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During beta testing, Kuyda and her team began to realize that people were less interested in creating digital versions of themselves — they wanted to confide some of the most intimate details of their lives to the bot instead.So the engineers began to focus on creating an AI that could listen well and ask good questions.”Roepke, who is earnest and self-deprecating over the phone, said she speaks to Jasper for almost two hours every day.(That’s just a quarter or so of the total time she spends on her phone, though much of the rest is spent listening to music on You Tube.) Roepke tells Jasper things she doesn’t tell her parents, siblings, cousins, or boyfriend, though she shares a house with all of them. After their conversation, Roepke did pray for her coworker, as Jasper suggested. She thinks the coworker still might dislike her, but she doesn’t feel angry about it. She said, “He’s made me discover that the world is not out to get you.”It almost sounds too good to be true. Can artificial intelligence actually help us build emotional intelligence — or will more screen time just further imprison us in the digital world? Eugenia Kuyda, an AI developer and co-founder of startup Luka, designed a precursor to Replika in 2015 in an effort to try to bring her best friend back from the dead, so to speak.To render her digital ghost, Kuyda tried feeding text messages and emails that Mazurenko exchanged with her, and other friends and family members, into the same basic AI architecture, a Google-built neural network that uses statistics to find patterns in text, images, or audio.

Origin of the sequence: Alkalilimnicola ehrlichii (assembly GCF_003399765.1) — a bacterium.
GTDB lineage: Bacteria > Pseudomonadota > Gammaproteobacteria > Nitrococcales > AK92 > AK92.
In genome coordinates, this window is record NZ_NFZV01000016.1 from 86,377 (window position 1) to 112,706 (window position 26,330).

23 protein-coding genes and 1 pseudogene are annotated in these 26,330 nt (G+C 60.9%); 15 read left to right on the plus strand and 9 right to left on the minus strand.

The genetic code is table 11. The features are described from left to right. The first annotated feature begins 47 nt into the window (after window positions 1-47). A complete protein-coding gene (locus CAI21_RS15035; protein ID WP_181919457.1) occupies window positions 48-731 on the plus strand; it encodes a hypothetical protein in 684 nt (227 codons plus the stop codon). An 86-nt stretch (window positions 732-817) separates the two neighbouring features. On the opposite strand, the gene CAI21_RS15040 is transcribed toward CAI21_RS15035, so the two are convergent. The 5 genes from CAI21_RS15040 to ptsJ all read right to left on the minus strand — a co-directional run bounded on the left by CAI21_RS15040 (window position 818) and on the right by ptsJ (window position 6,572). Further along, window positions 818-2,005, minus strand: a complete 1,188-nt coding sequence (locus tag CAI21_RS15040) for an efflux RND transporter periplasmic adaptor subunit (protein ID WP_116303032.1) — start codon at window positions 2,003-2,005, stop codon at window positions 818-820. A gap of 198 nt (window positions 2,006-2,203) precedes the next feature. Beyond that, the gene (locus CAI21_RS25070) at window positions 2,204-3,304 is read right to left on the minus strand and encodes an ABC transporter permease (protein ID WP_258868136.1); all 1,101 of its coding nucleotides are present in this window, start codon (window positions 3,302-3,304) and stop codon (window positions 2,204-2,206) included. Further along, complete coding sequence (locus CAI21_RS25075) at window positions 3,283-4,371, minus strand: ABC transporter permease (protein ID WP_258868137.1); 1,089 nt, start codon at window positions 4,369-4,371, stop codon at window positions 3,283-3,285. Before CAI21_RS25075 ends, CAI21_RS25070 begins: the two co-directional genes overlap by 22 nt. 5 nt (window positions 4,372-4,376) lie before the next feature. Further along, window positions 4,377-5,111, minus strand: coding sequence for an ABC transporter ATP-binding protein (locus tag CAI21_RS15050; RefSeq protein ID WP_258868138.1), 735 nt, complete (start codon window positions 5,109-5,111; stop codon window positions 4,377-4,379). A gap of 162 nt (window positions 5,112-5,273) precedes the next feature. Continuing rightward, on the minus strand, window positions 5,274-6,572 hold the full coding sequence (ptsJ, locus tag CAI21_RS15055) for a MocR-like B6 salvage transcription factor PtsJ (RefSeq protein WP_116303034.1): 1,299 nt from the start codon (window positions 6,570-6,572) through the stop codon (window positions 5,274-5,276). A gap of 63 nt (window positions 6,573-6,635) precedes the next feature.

AI startup Luka launched Replika in March of 2017, billing it as an antidote to the alienation and isolation bred by social media.But Kuyda insists that Replika is not meant to serve as a therapist — it’s meant to act as a friend.ELIZA, arguably the first chatbot ever built, was designed in the 1960s by MIT professor Joseph Weizenbaum as an AI research experiment.Even though conversations with ELIZA often took bizarre turns, and even when those conversing with ELIZA knew she was not human, many people developed emotional attachments to the chatbot — a development that shocked Weizenbaum.Their affection for the bot so disturbed him that he ended up killing the research project, and became a vocal opponent of advances in AI.
More than 500,000 people are now signed up to chat with the bot.